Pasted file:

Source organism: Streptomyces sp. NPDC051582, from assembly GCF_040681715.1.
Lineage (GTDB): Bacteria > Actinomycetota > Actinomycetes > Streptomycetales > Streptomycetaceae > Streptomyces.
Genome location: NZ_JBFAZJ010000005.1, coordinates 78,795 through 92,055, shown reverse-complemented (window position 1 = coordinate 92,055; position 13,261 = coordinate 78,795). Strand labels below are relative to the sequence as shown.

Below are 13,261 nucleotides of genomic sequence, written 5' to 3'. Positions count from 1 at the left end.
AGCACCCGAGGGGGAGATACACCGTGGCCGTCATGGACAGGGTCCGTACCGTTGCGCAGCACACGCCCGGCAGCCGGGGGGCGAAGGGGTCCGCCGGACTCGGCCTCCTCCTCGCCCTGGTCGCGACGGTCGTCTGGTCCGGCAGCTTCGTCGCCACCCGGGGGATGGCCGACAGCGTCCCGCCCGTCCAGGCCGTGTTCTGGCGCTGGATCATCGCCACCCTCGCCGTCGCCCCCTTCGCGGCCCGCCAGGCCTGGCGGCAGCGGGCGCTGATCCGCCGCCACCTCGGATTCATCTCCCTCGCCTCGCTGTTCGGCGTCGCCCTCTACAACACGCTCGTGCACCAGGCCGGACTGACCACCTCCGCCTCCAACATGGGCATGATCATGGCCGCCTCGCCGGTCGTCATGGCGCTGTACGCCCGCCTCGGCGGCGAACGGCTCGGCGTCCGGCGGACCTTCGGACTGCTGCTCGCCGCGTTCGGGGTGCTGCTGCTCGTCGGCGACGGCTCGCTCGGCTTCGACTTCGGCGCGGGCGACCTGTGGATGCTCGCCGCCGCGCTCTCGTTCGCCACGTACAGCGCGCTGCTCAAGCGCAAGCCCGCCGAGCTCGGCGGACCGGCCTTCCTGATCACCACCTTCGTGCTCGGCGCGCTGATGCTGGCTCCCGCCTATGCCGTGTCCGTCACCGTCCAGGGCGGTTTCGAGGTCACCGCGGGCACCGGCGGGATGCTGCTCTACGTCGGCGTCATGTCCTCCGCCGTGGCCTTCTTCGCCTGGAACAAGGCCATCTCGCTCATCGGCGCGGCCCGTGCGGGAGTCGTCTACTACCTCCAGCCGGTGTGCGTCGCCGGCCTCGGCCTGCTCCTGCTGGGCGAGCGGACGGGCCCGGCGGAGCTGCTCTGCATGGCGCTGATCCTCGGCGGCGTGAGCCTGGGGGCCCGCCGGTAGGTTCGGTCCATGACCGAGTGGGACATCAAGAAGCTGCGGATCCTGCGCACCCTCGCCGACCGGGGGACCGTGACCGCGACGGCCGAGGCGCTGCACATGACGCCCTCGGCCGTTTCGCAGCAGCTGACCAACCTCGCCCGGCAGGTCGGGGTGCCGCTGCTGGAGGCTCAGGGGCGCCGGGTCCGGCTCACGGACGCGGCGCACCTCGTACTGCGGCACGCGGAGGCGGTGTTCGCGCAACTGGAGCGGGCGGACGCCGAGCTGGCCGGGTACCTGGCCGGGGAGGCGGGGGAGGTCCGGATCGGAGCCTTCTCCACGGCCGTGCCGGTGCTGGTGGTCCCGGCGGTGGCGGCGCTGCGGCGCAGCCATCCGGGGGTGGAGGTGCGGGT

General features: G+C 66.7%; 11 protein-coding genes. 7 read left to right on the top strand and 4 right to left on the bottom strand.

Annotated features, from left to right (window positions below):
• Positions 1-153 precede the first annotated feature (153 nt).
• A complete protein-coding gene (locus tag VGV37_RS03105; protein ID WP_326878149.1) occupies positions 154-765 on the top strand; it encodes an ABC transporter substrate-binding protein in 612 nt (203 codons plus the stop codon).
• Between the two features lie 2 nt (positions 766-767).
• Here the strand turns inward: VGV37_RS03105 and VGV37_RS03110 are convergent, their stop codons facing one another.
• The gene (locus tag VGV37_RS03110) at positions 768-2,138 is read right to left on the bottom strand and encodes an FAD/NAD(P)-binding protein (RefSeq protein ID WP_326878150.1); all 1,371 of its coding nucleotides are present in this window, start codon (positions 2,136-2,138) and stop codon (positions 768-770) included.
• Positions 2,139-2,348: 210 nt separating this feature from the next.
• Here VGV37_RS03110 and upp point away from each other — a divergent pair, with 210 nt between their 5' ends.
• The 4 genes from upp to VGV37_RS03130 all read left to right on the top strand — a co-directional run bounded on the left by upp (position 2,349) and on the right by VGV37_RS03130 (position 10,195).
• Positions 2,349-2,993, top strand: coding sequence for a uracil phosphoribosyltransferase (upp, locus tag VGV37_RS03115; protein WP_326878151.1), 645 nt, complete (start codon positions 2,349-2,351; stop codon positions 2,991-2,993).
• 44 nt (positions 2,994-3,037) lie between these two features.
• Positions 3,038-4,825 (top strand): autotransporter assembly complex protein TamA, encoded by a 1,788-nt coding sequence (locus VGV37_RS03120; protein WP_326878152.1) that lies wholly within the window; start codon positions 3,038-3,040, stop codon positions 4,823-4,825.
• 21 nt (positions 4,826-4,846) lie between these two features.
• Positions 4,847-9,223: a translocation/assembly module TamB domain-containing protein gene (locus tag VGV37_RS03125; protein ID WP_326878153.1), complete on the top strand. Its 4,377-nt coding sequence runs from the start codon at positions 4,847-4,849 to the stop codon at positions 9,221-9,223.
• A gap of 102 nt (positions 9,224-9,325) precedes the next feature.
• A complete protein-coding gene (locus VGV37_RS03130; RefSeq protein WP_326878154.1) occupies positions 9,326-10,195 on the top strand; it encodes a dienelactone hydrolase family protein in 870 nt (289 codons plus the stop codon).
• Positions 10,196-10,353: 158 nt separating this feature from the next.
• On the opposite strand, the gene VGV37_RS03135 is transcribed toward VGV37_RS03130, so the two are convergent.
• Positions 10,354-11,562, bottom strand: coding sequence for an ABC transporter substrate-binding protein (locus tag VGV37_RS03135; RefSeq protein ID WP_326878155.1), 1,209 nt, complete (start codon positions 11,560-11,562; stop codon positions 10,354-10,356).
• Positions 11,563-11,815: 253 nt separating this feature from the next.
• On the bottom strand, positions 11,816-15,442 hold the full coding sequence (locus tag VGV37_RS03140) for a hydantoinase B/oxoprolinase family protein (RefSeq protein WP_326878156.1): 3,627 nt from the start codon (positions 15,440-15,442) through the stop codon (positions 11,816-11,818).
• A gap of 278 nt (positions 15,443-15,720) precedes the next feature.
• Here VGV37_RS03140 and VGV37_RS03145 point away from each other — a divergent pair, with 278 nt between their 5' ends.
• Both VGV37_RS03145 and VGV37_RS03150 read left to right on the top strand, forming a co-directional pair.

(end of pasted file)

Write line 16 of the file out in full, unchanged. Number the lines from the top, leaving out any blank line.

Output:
• Positions 2,349-2,993, top strand: coding sequence for a uracil phosphoribosyltransferase (upp, locus tag VGV37_RS03115; protein WP_326878151.1), 645 nt, complete (start codon positions 2,349-2,351; stop codon positions 2,991-2,993).